PLEASE NOTE THAT THERE IS NOW A ONE WAY SYSTEM IN PLACE AT HISTORIC KILBRIDE.
PLEASE READ THE NOTICES AND FOLLOW THE SIGNS. THANK YOU!
Kilbride was abandoned in the 19th century and left to ruin, but since 2000, a small, but plucky, group of volunteers have donated time, money and labour to rescue this important historic site.Our volunteers have contributed more than £35,000 and thousands of work hours to date to make the site safe and available to visitors and the community. We achieved Historic Environment Scotland Schedule Monument status for the site in June 2019. Now our Preservation Plan calls for us to urgently stabilise parts of the church, at a cost of £16,000. Without this work, the masonry is at risk of collapsing, risking our conservation efforts and making part of the site unavailable to visitors.
If these hills and stones could speak, they would tell the story of Argyll, from the Bronze Age to the Druid Age, from the Reformation to the Jacobite Uprising, from the birth of modern Scotland to the birth of the British Empire.
Columban missionaries dedicated the original church to St Bridget around the 6th century. Our first reference to it is in a 1249 document ordered by King Alexander II during a political row with Clan MacDougall, and it is the final resting place for the chiefs of this ancient clan.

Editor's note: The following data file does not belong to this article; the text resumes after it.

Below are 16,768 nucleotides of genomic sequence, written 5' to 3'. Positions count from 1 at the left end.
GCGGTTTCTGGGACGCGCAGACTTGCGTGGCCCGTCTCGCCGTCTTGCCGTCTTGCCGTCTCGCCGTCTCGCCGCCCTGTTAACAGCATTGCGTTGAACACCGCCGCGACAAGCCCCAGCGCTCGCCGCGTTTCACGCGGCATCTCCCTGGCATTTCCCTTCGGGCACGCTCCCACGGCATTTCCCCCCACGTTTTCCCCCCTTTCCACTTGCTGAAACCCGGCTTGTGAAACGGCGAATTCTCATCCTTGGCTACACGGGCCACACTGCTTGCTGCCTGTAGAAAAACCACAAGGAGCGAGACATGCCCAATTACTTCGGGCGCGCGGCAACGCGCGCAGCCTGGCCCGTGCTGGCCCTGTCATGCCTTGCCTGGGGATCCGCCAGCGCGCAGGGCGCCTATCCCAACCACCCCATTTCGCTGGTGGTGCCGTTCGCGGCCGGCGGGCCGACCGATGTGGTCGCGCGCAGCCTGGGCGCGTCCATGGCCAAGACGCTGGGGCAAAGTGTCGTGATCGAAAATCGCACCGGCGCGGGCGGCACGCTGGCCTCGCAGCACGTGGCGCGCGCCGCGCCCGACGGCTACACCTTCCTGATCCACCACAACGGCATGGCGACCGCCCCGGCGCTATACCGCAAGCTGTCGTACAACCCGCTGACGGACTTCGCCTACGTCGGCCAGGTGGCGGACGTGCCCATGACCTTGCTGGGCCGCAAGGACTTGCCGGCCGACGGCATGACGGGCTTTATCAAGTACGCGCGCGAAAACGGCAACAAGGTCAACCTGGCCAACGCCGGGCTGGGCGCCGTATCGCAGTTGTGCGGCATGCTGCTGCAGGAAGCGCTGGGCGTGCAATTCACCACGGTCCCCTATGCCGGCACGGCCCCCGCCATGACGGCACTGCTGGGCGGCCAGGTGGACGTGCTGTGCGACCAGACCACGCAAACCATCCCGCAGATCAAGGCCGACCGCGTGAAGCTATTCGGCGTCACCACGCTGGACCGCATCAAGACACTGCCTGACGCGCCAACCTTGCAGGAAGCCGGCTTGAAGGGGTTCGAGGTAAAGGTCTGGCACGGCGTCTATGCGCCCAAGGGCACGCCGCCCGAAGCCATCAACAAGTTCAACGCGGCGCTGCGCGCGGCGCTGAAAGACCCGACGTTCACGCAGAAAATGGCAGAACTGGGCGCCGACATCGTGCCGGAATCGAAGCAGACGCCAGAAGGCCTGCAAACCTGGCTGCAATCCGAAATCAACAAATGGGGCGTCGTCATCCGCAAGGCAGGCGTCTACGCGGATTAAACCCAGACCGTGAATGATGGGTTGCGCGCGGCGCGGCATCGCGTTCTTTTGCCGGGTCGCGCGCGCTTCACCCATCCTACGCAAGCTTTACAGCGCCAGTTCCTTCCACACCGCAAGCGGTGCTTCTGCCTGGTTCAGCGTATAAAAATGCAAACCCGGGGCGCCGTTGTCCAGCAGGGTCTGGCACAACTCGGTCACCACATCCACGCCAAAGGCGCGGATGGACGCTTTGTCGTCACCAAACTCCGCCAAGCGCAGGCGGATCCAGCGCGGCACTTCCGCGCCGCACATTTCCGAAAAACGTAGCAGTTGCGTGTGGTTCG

Today, visitors can explore the 18th century church and session house, as well as more than 300 gravestones, interpreted throughout the site. Kilbride offers peace and tranquillity, while providing a rich understanding of Scottish history, as told through the eyes of one community, much older than Oban, over thousands of years.For thousands, of years this has been a special place for prayer, contemplation and gathering, and Historic Kilbride continues to play an important part in the community. Burials still take occasionally place in the graveyard, but this serene and sacred space also plays host to joyous congregations, such as weddings, historic re-enactments and family gatherings.